Migration Among Latin American Countries Fails to Boost Income
Source Newsroom: University of Chicago
New study challenges theory of upward mobility in developing nations
Newswise — Although immigration to the United States from Latin American countries, particularly Mexico, has captured much public attention, immigrants who move between countries in Latin America have more difficulty than those moving to the United States.
Donald Bogue, professor emeritus in sociology and a distinguished scholar of demography, has found that unlike immigrants to the United States, immigrants between nations in Latin America frequently do not improve their lives by moving.
A popular theory on immigration contends that immigrants are self-selected achievers who move to another country and improve their economic status after a few years of residency. While that story is largely true for people moving from developing to developed countries, migration between developing nations is quite different, Bogue contends.
“When we shift our focus from the developed world to the less-developed nations, the migration context changes and many generalizations made from the viewpoint of industrialized nations no longer are valid,” Bogue writes in the recently published monograph, "The Economic Adjustment of Immigrants to Twelve Nations of Latin America and Comparison with United States". It is posted on the Social Science Research Network webpage.
His work has led him to draw new conclusions to shape new theories of immigration. “Instead of envisioning a typical immigrant who follows a single economic adjustment path, this research hypothesizes three strata of migrants between developing countries,” Bogue said.
Those three different motivators for migrations include: lower-skilled people who are pushed into an adjacent country by poverty, social unrest or lack of employment opportunities; people of intermediate skill level who decide to leave because of bleak prospects at home; and people with specialized skills who are recruited or admitted to receiving countries and are helping modernize those countries.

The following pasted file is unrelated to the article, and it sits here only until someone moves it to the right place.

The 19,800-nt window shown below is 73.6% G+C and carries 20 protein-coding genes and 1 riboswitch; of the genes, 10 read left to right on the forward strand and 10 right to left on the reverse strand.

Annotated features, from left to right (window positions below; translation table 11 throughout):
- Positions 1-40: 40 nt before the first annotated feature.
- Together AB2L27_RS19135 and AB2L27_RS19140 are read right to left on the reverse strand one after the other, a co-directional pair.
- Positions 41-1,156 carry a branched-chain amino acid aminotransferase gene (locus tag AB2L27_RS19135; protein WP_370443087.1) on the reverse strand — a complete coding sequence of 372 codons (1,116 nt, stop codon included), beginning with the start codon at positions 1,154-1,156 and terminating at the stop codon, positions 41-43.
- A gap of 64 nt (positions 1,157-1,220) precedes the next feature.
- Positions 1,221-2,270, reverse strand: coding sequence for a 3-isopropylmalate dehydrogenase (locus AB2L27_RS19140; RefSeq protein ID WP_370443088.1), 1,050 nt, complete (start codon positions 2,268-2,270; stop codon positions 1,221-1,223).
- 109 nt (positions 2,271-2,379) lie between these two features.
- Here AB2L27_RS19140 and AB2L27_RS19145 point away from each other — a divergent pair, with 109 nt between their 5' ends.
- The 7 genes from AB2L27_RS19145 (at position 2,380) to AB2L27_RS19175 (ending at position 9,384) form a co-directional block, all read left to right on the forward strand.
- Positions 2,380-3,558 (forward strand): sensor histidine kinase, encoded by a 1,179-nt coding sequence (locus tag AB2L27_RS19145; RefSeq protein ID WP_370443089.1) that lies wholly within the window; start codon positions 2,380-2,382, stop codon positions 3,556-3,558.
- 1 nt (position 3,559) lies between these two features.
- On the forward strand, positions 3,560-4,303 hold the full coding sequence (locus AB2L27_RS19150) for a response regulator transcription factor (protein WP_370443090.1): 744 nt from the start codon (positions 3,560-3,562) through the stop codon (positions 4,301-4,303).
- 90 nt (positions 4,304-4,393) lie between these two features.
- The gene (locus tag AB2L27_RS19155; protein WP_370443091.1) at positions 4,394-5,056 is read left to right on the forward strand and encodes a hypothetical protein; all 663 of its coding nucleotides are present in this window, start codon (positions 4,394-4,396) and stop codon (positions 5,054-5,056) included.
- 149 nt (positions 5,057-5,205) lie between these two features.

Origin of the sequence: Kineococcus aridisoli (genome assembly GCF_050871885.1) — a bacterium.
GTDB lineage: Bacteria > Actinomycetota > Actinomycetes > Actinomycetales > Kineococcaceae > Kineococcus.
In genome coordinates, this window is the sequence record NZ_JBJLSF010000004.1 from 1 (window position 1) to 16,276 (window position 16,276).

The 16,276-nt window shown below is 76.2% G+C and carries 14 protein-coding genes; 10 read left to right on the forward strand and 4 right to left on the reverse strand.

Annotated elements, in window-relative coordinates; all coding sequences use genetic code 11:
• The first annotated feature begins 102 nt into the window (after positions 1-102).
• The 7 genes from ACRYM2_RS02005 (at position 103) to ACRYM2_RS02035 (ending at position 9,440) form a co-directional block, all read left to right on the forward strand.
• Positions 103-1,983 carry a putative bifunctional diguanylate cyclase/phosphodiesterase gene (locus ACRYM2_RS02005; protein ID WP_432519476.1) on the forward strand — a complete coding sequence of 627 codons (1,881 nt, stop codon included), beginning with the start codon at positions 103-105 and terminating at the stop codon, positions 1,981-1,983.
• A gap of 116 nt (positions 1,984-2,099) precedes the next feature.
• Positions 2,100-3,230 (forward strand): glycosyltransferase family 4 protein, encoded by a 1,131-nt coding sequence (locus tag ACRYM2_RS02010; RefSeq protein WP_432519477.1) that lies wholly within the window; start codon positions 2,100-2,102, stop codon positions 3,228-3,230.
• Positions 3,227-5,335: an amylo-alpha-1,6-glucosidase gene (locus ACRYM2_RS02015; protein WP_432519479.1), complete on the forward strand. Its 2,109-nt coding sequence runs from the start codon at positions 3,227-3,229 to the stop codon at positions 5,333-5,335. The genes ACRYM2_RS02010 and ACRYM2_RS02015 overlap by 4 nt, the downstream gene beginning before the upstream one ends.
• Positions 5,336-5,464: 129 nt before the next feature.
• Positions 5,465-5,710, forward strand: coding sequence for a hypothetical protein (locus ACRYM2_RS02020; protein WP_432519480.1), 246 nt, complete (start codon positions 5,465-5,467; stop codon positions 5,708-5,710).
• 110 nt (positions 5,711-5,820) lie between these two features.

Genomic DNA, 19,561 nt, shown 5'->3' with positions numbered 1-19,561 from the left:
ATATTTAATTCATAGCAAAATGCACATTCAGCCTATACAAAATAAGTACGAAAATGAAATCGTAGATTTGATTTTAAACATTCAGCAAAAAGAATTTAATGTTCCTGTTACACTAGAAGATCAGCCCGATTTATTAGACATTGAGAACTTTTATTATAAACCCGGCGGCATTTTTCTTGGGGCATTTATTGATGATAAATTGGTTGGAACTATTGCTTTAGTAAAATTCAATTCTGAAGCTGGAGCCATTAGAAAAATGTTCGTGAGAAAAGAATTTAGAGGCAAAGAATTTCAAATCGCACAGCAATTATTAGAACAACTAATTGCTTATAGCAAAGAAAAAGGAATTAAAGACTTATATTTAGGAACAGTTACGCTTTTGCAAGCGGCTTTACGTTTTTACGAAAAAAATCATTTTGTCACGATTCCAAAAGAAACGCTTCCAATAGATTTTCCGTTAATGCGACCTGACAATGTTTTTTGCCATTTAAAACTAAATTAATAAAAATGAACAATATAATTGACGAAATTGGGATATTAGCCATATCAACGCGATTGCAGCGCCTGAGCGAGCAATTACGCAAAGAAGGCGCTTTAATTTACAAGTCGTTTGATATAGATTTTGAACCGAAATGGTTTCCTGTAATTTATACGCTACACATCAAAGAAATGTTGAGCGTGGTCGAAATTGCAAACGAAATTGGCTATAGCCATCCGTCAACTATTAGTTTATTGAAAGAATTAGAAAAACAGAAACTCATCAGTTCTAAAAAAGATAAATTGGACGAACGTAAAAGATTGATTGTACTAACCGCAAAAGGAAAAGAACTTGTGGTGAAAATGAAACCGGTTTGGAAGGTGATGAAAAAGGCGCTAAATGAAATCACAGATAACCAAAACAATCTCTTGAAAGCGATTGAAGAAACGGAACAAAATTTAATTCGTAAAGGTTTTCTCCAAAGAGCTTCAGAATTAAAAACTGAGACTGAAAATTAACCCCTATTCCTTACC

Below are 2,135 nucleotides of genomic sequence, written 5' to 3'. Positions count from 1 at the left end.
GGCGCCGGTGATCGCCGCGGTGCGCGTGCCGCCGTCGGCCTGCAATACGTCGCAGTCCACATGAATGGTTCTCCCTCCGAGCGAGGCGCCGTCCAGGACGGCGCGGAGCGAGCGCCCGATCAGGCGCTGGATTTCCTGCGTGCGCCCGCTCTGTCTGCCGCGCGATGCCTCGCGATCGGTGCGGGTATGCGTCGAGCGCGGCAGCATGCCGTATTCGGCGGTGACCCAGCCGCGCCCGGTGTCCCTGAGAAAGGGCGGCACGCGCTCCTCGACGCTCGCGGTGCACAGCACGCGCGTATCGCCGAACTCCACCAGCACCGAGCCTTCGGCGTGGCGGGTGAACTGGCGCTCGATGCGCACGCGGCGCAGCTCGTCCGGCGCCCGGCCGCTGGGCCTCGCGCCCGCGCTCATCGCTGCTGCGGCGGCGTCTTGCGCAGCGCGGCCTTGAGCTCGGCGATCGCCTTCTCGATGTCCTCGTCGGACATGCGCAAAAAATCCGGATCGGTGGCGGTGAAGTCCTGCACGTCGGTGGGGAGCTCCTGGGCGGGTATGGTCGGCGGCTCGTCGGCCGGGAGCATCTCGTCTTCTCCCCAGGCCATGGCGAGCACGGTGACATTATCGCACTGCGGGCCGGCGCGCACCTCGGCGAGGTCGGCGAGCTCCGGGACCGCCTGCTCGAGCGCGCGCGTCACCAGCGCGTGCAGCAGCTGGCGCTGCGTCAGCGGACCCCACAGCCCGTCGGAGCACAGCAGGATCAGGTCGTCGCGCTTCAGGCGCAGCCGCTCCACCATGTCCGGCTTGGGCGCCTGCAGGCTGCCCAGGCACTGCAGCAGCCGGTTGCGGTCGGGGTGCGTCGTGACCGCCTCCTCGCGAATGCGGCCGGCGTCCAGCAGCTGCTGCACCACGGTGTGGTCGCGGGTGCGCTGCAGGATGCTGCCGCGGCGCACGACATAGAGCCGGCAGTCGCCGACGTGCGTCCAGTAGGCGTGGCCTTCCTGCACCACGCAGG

Bogue’s work is among the first to compare immigration between Latin American countries with that of immigration to the United States. Although 41 percent of the world’s immigration is among developing countries, little research has been done in the area because of a lack of data.
The task is possible in Latin America because most of them collect census information. Bogue used data collected by IPUMS International at the University of Minnesota to learn about the education level, employment status and length of residency in 12 countries in the region.
Among his findings:
• Immigrants to the United States from Latin America improve their economic status after five years of residency and move from below poverty-level wages to slightly above poverty-level wages. The economic status of people moving between Latin American countries does not improve.
• The United States has the highest level of immigration by far, with immigrants comprising 12 percent of the population. Latin American immigrants make up about half of the U.S. immigrants. In contrast, many Latin American countries, which have strong laws to limit immigration, have populations that are one percent foreign-born.
• People from Latin American countries who return home after being migrants to another developing country frequently come back to better jobs because they have higher levels of education and may have gone to college abroad. In contrast, migrants returning to Mexico from the United States experience a decline in their economic status.
The reasons for the differences are due to economic opportunity and birth rates, Bogue said. Latin American countries frequently have higher birth rates than developed countries and fewer economic opportunities, so foreign immigrants frequently compete with native-born citizens for relatively few economic opportunities, so foreign immigrants frequently compete with native-born citizens for relatively few economic opportunities, Bogue explained.